Dec. 18, 2012
-- Solar PV power generation has long been acknowledged as a superior form of clean energy technology with vast potential, assuming its cost component can be significantly reduced. It draws upon the planet’s most plentiful and extensively distributed renewable energy resource, the sun. The latest report from Netscribes Inc delves deep into this dynamic market propelled by the photovoltaic generator and makes a comprehensive study of the equipment’s market in the country and its ever increasing role in the solar power generation infrastructure.
The report begins with an introduction of the energy scenario in India. Installed capacity, demand supply gap of power prevailing in India and hence the need for renewable sources of energy is showcased. It gives a clear overview of the components of a solar PV plant and the production chain of PV technology. The market overview section provides an insight into the photovoltaic market which includes the growth and size of PV market in India. The break-up of types of PV modules that are used are also shown. It concludes with a representation of a solar PV value chain.
An analysis of the drivers explains the factors for growth of the industry which includes feasible geographical location of India, fall in prices of PV modules, depleting coal reserves, energy deficiency condition in India, dropping solar power rates, increasing cost of electricity from conventional sources, and time of commissioning of PV projects. However few challenges plague the solar PV sector in India which includes competition from Chinese firms, lack of consumer awareness and the capital intensive nature of solar PV projects.
Key trends in this sector like production of portable solar PV generators, investments in domestic solar PV power producing industry, rooftop power generation, and solar hybrid generators are also highlighted in the report by Netscribes. Upcoming applications of solar PV in the telecom towers and rural ATM’s are also mentioned.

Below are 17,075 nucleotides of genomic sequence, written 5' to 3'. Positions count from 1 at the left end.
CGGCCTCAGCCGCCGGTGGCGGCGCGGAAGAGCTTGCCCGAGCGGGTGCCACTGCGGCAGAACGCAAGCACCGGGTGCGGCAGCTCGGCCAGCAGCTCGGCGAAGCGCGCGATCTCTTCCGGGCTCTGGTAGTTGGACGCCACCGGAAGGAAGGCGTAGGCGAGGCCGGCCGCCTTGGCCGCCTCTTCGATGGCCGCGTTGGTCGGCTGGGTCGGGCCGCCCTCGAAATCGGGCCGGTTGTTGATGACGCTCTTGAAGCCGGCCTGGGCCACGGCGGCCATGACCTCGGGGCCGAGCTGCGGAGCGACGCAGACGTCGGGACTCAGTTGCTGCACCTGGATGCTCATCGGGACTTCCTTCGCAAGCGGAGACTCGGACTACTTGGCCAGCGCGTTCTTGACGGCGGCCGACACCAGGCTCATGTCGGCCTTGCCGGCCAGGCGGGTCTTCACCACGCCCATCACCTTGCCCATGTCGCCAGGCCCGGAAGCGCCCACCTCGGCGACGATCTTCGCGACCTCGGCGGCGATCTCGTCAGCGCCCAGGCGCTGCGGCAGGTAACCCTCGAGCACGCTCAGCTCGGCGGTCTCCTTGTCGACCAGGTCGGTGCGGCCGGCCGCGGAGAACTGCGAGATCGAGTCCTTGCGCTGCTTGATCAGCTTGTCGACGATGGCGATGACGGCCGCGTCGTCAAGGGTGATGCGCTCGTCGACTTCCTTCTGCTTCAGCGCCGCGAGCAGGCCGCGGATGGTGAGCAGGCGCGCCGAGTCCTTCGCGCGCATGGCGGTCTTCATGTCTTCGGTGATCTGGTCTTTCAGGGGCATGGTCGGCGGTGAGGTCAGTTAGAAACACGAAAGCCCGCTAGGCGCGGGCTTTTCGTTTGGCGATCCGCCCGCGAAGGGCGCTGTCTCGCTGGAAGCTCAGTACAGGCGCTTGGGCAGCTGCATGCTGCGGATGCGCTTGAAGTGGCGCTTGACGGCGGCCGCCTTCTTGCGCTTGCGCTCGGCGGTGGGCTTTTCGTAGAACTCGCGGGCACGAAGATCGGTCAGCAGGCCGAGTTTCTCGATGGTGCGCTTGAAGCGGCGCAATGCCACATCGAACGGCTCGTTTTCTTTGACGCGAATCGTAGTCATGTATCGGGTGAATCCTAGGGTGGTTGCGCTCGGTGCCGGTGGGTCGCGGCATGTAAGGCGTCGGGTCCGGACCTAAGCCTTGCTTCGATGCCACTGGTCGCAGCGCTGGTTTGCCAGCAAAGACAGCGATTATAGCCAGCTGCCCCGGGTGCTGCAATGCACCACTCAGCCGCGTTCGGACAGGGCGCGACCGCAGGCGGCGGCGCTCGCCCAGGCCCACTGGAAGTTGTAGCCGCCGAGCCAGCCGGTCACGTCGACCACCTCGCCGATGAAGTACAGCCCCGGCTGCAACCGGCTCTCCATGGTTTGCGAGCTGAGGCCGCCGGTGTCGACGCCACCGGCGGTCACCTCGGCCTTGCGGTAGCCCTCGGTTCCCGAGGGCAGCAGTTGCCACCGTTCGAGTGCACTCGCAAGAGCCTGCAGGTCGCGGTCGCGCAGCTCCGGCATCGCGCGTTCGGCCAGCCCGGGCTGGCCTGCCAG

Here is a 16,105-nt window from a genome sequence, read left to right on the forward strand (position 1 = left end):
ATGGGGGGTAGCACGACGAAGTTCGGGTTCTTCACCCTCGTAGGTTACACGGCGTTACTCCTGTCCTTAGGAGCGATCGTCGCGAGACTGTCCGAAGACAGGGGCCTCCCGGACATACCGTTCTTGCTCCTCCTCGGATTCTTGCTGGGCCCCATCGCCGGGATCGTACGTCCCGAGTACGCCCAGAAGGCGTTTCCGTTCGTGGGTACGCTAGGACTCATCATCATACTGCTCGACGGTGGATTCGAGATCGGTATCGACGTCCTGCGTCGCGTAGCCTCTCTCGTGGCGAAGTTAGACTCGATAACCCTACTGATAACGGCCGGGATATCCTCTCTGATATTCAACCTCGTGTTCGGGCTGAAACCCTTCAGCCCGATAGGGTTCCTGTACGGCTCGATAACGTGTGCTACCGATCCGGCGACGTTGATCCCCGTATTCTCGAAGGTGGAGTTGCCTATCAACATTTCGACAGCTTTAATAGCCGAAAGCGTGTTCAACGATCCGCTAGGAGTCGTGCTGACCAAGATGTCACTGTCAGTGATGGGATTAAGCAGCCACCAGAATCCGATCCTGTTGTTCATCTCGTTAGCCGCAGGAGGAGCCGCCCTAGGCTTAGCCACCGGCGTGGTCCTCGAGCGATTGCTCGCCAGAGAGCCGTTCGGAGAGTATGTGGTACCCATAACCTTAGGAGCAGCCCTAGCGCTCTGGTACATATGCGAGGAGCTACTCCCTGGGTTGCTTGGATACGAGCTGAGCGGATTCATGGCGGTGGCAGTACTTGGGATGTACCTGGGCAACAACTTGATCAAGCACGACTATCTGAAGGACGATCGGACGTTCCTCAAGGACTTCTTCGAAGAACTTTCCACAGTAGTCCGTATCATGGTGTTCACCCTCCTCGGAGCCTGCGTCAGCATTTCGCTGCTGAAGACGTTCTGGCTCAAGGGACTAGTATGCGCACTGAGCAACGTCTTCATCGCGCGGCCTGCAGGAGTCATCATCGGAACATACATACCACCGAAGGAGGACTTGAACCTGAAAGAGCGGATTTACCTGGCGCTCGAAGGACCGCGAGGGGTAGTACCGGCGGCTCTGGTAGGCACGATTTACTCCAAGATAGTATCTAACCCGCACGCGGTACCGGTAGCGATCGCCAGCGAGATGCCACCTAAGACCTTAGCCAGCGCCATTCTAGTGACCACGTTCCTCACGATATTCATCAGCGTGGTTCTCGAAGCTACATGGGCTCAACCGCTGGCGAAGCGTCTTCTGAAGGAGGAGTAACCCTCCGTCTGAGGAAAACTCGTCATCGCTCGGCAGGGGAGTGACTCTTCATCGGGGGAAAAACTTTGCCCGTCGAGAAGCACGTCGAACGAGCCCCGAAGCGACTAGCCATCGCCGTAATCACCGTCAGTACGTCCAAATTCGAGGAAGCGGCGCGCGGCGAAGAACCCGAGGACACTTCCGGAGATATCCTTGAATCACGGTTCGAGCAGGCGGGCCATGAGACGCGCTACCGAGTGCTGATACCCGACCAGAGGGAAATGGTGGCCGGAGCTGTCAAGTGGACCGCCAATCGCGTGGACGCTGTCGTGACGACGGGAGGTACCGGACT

Special initiatives taken by the regulatory bodies like the Ministry of New and Renewable Energy (MNRE), Indian Renewable Energy Development Agency (IREDA), Solar Energy Centre (SEC). R&D activities contributing to growth in photovoltaics are also tabulated. Special attention is given to the growth engine of solar PV in India, the Jawaharlal Nehru National Solar Mission (JNNSM).
The competition section begins with the Porter’s Five Forces Analysis, illustrating the competitive rivalry, bargaining power of suppliers and buyers and threat of new entrants and substitutes. It outlays the competitive landscape of the photovoltaic generator market in India briefing about the domestic players existing in the market. This section provides a three dimensional analysis of domestic key players’ revenues, profits and market capitalization. The research report also features brief profiles of major domestic players in the market and a snapshot of their corporations, financial performance along with the key financial ratios, business highlights and their product portfolio providing an insight into the existing competitive scenario.
The report concludes with a section on strategic recommendations which comprises an analysis of the growth strategies for the photovoltaic generator market in India.